©2020 by Theresa Regan

Autism in the Midst of COVID-19: How to Harness Special Interests for Purpose and Hope

Photo by Dinh Pham on Unsplash


In this post, the autistic individual will consider ways to divert their intense fixation from the novel COVID virus to an enjoyable and purposeful activity.



One of the diagnostic characteristics of autism is the presence of intense interests. Family members or friends may describe the individual as "obsessed" with a particular topic or hobby.


A typical intervention strategy is to encourage the ASD individual to spend less time with her special interest and more time engaged in daily life (e.g., school, work, family activities, and household tasks).


Ironically, the unexpected disruption caused by COVID-19 has left many without a "typical" daily schedule and routine. The void create a vacuum that is often filled with despair rather than hope, paralyzing anxiety rather than purposeful momentum.


HOW TO HARNESS YOUR SPECIAL INTEREST TO REGAIN PEACE


1. Embrace an Enjoyable Interest


Rather than allowing research abut the virus to become your intense fixation, grab hold of an interest that has captivated you in the past. For some of my clients, this is sewing or quilting. Others write creative stories or fan fiction. Many enjoy researching topics such as history or physics.


2. Schedule Breaks Intermittently


Immersion in an enjoyable interest is preferable to a fixation on the virus; however, the autistic brain is often "all in" with an activity or line of research. Be intentional about taking breaks to exercise, sleep, eat nutritious food, and perform hygiene. You'll be amazed at the relief that the balance of activities can bring to your day.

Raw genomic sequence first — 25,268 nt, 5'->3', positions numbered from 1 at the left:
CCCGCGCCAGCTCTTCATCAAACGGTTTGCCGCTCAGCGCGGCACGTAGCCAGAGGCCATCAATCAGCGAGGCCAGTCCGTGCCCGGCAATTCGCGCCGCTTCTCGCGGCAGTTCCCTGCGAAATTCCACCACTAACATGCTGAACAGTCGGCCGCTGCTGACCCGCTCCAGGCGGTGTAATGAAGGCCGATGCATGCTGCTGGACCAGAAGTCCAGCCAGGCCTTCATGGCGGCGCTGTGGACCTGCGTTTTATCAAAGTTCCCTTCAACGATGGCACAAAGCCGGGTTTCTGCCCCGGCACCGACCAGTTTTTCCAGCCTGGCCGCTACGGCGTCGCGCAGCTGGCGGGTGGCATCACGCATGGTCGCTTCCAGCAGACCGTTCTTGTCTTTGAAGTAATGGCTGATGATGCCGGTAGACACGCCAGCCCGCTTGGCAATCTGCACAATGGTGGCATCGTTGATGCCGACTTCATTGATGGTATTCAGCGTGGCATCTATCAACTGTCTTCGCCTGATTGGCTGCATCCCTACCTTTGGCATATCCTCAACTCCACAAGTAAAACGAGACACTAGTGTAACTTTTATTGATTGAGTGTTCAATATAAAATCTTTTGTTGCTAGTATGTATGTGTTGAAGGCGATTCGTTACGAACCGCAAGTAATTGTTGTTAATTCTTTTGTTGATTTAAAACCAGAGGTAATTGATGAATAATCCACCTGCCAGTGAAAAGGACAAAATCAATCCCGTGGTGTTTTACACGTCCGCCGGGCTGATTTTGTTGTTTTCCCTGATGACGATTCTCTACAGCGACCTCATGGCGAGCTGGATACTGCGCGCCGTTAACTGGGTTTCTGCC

HOW TO HARNESS YOUR SPECIAL INTEREST TO EMBRACE PURPOSE


1. Add Purpose to the Activity


The ASD individual is often slow to consider ways to reach out to others. Many explain that they want others to be doing well, but don't understand how to offer support.


Many special interests could benefit other people during this time of disruption. For example, the individual who loves to sew could make lap blankets for neighbors as a surprise gift. The individual who writes stories may focus on writing an uplifting hero story to post on an online forum. An autistic who loves theater could organize a live stream sing-along with other theater lovers.



Although individuals on the spectrum may need prompting to develop a new and purposeful strategy for daily life, many will feel a refreshing motivation when able to incorporate their favorite interests. The satisfaction can be magnified when they are given a purposeful and structured role.


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